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Blackcurrants the Star Ingredient

New Zealand Blackcurrants the Star Ingredient of a Closer Science Relationship with Japan

New Zealand and Japanese scientists are leading the world in the understanding of the health and wellness values of Blackcurrants. Research teams in Japan have identified the ability of Blackcurrants to improve eyesight and improve facial beauty. New Zealand scientists in turn have proven that Blackcurrants have astonishing values in sports recovery through modulating oxidative stress, reducing inflammation and potentially enhancing the body’s natural defences against disease.

Leaders of the major science teams from both countries are talking and exploring avenues to work together in a way that could transform the Japanese appreciation of New Zealand-grown Blackcurrants.

“Over the last 10 years a small group of New Zealand exporters have developed a very good customer base working with key Japanese food and beverage companies, but the full potential of their work can’t be achieved without increased scientific understanding of how and why Blackcurrants are good for health,” says Blackcurrant New Zealand CEO Ian Turk.

Most of the promotion of New Zealand-grown Blackcurrants in Japan has been done by the Japan Cassis Association and Meiji Seika a major confectionary manufacturer in Japan. Meiji Seika markets blackcurrant products in health categories focused on benefits related to eye and skin health.

“Meiji has developed NZ$6 million of the NZ$266 million eye health market with their Blackcurrant initiatives,” says Turk. “Through Meiji’s promotion, consumer awareness of Blackcurrants for eye health has increased from 5% to 24% over the last 5 years. And at the same time a general awareness of Blackcurrant being good for health has increased from 78% to 93%.”

“But all parties recognise the need for innovative new product development in both food and beverage product categories in Japan and that good science is the key to getting the right focus.
To achieve that all parties agreed that there needed to be increased collaboration between Japanese and New Zealand scientists, a pooling of information and then a team approach to new research with specific key consumer wellness value targets,” says Turk.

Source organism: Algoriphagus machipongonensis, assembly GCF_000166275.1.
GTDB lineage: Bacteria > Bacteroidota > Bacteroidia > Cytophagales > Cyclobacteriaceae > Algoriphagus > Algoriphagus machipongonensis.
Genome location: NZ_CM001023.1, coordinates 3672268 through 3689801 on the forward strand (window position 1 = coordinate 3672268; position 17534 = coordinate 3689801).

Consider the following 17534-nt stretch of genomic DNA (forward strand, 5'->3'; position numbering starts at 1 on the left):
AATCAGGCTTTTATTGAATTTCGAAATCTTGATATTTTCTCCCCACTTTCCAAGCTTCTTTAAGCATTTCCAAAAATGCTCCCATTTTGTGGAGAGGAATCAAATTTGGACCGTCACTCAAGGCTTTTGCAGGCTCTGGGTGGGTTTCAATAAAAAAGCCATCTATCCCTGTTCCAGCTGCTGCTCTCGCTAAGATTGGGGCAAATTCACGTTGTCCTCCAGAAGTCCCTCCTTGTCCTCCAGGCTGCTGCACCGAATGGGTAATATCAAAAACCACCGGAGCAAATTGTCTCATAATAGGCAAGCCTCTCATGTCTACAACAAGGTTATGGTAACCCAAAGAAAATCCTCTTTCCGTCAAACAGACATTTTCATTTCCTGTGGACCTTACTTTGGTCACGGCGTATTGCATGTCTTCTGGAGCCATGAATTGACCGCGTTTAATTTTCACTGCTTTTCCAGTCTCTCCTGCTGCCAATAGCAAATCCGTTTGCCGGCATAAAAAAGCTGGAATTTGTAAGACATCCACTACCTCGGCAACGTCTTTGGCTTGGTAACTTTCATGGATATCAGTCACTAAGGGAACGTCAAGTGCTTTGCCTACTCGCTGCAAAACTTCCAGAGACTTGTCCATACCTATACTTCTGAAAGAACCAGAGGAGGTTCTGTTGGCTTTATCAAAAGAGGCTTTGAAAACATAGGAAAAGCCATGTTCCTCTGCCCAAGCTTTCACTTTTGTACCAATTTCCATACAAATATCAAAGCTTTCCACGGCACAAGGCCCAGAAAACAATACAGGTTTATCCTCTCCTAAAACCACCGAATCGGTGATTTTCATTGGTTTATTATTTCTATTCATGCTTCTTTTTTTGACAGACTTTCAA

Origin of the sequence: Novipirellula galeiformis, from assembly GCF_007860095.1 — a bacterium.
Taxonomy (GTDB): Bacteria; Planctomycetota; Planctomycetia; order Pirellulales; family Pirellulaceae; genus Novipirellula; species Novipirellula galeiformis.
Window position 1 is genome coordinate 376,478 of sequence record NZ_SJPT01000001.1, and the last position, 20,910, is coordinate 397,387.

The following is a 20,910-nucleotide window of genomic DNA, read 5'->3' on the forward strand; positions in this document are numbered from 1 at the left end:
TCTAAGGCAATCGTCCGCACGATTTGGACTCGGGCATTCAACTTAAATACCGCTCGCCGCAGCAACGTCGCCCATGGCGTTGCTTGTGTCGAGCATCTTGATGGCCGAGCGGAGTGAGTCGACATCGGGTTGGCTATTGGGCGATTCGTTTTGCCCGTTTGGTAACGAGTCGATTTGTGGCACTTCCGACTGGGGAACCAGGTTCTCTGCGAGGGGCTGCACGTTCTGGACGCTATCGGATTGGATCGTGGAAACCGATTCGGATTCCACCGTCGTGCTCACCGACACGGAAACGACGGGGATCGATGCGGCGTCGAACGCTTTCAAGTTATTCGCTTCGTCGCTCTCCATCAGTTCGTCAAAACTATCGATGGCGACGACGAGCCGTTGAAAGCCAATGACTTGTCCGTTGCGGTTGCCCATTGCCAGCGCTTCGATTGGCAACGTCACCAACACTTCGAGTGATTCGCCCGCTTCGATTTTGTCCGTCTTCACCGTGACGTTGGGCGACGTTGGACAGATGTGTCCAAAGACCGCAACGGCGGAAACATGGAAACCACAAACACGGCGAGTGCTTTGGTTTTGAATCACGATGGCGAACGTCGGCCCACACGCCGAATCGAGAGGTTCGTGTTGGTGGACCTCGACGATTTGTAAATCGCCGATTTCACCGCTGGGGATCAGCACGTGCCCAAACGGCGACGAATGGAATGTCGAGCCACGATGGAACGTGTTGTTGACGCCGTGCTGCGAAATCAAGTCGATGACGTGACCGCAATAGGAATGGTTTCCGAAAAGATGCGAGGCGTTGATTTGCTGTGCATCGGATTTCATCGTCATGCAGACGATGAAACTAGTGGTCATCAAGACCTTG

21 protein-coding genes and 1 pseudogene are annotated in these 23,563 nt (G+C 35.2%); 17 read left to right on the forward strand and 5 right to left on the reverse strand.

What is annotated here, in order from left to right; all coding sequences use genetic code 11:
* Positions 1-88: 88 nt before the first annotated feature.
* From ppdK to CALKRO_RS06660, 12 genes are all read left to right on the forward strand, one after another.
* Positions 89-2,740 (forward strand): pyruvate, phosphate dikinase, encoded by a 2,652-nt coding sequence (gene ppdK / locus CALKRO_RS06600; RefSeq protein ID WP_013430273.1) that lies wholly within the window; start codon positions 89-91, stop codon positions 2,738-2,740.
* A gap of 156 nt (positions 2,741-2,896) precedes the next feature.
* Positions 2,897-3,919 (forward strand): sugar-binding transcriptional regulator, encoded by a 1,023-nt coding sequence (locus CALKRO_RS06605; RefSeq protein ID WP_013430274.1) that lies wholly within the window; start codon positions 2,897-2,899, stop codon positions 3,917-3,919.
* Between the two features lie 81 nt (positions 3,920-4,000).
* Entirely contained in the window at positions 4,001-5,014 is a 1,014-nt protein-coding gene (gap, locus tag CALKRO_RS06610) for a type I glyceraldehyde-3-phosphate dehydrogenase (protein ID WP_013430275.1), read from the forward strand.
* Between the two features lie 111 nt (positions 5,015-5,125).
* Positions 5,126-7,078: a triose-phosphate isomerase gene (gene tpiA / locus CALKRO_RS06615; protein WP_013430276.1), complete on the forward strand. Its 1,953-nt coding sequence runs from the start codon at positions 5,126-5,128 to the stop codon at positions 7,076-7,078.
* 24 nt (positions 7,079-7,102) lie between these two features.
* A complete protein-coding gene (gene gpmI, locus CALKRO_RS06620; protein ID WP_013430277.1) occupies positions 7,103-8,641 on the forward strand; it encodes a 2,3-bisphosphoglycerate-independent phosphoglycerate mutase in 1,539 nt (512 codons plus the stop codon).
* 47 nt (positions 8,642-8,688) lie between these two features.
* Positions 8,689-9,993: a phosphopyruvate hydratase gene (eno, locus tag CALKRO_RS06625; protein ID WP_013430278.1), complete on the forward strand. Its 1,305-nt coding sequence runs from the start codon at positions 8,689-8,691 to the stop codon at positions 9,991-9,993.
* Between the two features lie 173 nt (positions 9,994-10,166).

The New Zealand research is headed by Plant & Food Research. Science teams at Plant & Food have been working on Blackcurrants under the industry-government co-funded New Berries programme.

Highlights of this work were presented to the NZ Blackcurrant industry at the annual NZ Blackcurrant growers meeting in August and at the Inaugural Plant & Food Research Functional Foods Symposium earlier this year.

Plant & Food Research programme team leader, Dr Roger Hurst, who heads the New Berries programme, met with the Japan Cassis Association science team and Meiji Seika and other market leaders in September this year.

“The visit was very successful. Professor Hitoshi Matsumoto, Chief Researcher of Meiji’s Food & Health R&D laboratories, and I have been developing the details of how a science collaboration could be formalised and implemented,” says Hurst.

“We have submitted together a Japan-New Zealand Collaborative Research Project to the Japanese Government’s Japan Science & Technology Agency (JST) fund and the New Zealand Foundation for Research Science and Technology (FRST) to support a collaboration that will foster a mutual exchange of information and ideas around the Blackcurrant research projects presently underway in both countries. An announcement about the funding is expected just before Christmas. Should we be successful then visits by lead scientists to each other’s respective research organisations will be organised,” says Hurst.

“The importance of market-pull and consumer demand for health and wellness products and concepts is well recognised by both parties in this potential research collaboration. We also recognise the role of NZ growers and exporters and Japanese brand marketers. Scientists don’t dictate market development, but identifying if and how New Zealand-grown Blackcurrants deliver health benefits would have the potential to influence future product development. Our plan is to identify exactly what New Zealand blackcurrants have and, when they’re consumed, the benefits they offer. We aim to do the science that will underpin any future health claims and through this collaboration boost the Japanese appreciation of New Zealand Blackcurrants,” says Hurst.

“The work by Dr Hurst and his team in identifying the potential of Blackcurrant to modulate physical stress from strenuous sports training has the potential to transform the global market demand for NZ-grown Blackcurrants. This is an excellent example of good science creating superb and credible new product development initiatives for industry innovators,” says Turk.

“And as a New Zealand industry group we’re especially pleased to note that the research has been done exclusively with NZ-grown fruit. New Zealand as a country-of-origin has some unique international advantages. We’re not just a good part of the generic New Zealand clean’n green pure platform: but also because of the exceptionally high levels of important, health relevant polyphenol in our berryfruit,” says Turk.

“The Japanese market is the most sophisticated in the world for health and wellness food products. Success in Japan is a gateway to many other markets,” says Turk.

ENDS

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